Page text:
24
Aug

AABB vs SAT – 2D Collision Detection


[Music] Well, there’s a couple of ways to check if
two objects are colliding. But this video will be focusing on the two
most popular for 2D collision. AABB and SAT. Axis-Aligned Bounding Box collision detection
only works with rectangles that are aligned to the X and Y axes. But it’s also very simple. The way to check if two rectangles are colliding
with AABB is by performing four different checks that compare the vertices of the two
rectangles. If all the checks are true, then the two rectangles
are colliding. Collision detection using the Separating Axis
Theorem however, lets you check if two convex shapes are colliding and also allows rotation. But, it’s also a little more complicated. To check collision with SAT, you first need
to find the normals of all the edges on both shapes. Then, for each normal you need to find the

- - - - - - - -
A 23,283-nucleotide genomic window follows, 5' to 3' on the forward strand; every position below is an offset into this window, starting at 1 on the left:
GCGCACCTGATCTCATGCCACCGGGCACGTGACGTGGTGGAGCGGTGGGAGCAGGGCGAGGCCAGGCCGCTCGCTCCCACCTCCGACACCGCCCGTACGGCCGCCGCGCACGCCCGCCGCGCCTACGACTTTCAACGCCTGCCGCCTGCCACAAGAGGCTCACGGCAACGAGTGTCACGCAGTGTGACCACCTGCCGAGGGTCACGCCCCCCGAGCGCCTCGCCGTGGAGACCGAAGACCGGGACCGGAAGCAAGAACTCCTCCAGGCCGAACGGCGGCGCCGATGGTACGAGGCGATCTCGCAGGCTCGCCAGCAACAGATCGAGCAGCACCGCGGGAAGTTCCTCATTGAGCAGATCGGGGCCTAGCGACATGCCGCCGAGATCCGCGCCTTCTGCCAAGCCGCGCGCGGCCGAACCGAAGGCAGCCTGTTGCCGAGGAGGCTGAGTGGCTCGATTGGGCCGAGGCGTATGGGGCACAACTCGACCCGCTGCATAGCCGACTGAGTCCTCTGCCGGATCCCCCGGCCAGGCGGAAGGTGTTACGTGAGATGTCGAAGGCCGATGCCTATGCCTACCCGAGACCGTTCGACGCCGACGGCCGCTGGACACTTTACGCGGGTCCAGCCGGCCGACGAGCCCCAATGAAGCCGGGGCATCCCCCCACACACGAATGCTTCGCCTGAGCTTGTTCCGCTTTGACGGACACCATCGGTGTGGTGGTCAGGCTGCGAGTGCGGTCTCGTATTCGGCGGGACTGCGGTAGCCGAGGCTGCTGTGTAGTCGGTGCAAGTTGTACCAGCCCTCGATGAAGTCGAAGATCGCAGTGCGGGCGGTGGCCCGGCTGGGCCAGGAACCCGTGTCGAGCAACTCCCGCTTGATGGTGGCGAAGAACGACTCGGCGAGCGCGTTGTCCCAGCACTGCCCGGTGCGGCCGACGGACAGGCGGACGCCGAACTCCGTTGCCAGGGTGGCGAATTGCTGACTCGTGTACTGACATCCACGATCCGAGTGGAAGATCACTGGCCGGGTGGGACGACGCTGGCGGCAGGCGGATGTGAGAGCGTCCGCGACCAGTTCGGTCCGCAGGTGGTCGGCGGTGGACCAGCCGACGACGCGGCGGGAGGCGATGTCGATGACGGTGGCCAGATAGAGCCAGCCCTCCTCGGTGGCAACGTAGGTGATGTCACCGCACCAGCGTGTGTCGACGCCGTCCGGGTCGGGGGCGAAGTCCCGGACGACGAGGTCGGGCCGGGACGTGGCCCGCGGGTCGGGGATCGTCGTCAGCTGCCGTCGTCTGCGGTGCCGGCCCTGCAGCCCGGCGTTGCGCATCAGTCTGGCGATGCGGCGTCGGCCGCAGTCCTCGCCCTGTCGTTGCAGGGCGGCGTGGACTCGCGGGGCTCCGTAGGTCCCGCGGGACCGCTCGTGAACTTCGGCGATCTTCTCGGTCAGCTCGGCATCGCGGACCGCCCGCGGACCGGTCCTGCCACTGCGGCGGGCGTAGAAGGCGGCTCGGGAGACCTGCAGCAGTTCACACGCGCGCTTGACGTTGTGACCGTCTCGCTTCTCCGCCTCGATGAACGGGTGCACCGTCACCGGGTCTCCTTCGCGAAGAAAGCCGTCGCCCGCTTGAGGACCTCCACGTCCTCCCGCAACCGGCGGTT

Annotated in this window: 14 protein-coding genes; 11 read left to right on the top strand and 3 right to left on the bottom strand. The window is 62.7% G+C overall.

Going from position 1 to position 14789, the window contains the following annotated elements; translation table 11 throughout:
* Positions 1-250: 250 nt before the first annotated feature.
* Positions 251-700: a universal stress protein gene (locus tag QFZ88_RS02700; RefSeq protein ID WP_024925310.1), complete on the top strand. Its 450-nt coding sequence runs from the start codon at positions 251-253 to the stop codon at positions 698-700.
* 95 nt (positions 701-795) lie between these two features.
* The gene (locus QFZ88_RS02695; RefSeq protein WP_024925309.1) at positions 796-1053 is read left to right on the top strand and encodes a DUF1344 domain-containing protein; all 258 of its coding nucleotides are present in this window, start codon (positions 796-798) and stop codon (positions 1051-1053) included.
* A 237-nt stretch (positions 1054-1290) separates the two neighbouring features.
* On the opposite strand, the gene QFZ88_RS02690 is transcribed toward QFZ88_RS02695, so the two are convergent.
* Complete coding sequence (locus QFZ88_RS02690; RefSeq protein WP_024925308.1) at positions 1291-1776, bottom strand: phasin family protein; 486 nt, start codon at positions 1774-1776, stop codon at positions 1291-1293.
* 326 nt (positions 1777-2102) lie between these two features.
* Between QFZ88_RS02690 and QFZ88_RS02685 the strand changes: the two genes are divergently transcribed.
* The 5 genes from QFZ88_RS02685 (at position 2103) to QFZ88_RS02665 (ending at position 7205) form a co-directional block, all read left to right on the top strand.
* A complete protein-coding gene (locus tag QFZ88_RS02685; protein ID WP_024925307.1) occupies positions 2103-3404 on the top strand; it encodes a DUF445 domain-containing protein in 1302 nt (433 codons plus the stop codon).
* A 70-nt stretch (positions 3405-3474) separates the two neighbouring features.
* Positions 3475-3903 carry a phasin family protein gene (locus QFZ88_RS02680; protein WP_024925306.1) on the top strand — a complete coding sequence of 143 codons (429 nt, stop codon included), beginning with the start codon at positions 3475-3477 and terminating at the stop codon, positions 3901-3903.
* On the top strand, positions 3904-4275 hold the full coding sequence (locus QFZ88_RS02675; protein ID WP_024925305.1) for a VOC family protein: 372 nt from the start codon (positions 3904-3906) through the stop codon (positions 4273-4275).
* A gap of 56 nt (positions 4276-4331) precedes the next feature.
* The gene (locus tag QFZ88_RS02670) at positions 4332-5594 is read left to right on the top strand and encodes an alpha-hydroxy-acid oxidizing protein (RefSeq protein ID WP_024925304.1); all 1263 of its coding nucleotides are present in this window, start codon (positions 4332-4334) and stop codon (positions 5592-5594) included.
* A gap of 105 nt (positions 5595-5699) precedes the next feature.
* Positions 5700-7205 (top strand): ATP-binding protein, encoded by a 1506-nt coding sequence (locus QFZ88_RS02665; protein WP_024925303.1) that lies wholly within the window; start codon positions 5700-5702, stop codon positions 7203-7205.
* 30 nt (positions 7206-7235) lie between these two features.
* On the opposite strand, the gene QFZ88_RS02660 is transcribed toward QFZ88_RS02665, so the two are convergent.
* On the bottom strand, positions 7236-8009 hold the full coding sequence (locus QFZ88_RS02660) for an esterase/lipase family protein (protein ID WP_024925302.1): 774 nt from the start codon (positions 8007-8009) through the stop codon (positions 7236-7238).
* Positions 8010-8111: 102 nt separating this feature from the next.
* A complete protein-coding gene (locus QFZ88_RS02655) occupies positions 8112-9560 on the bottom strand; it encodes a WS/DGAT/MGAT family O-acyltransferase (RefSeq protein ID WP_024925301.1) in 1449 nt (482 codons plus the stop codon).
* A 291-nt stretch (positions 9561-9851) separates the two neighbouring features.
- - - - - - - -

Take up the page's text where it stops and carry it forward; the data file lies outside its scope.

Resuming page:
“shadows” that the two shapes cast. If for every normal the shadows overlap, then
the shapes are colliding. Otherwise, they aren’t and the axis that the
shadows don’t overlap on is the separating axis. Now, for concave shapes, all you need to do
is split them up into multiple convex shapes and then perform the same (SAT) checks again. Now let’s say you have a convex shape and
a circle, how do you check if they’re colliding? Well, it’s easier than you think. Since a circle has infinite normals, you can’t
check it like you would with two convex shapes. Instead, you use *this* axis which goes from
the circle’s center to the closest point (vertex) on the polygon. Then you can perform the checks with SAT as
you would normally. But what if you have two circles though? Well, that’s even easier! You just have to check if the distance between
the two circles is less than the sum of their radii. Anyway, that’s the basics of how AABB and
SAT collision work. Hopefully, you learned something or understand
it a little bit better now but, thanks for watching and I’ll see you guys next time. [Music]

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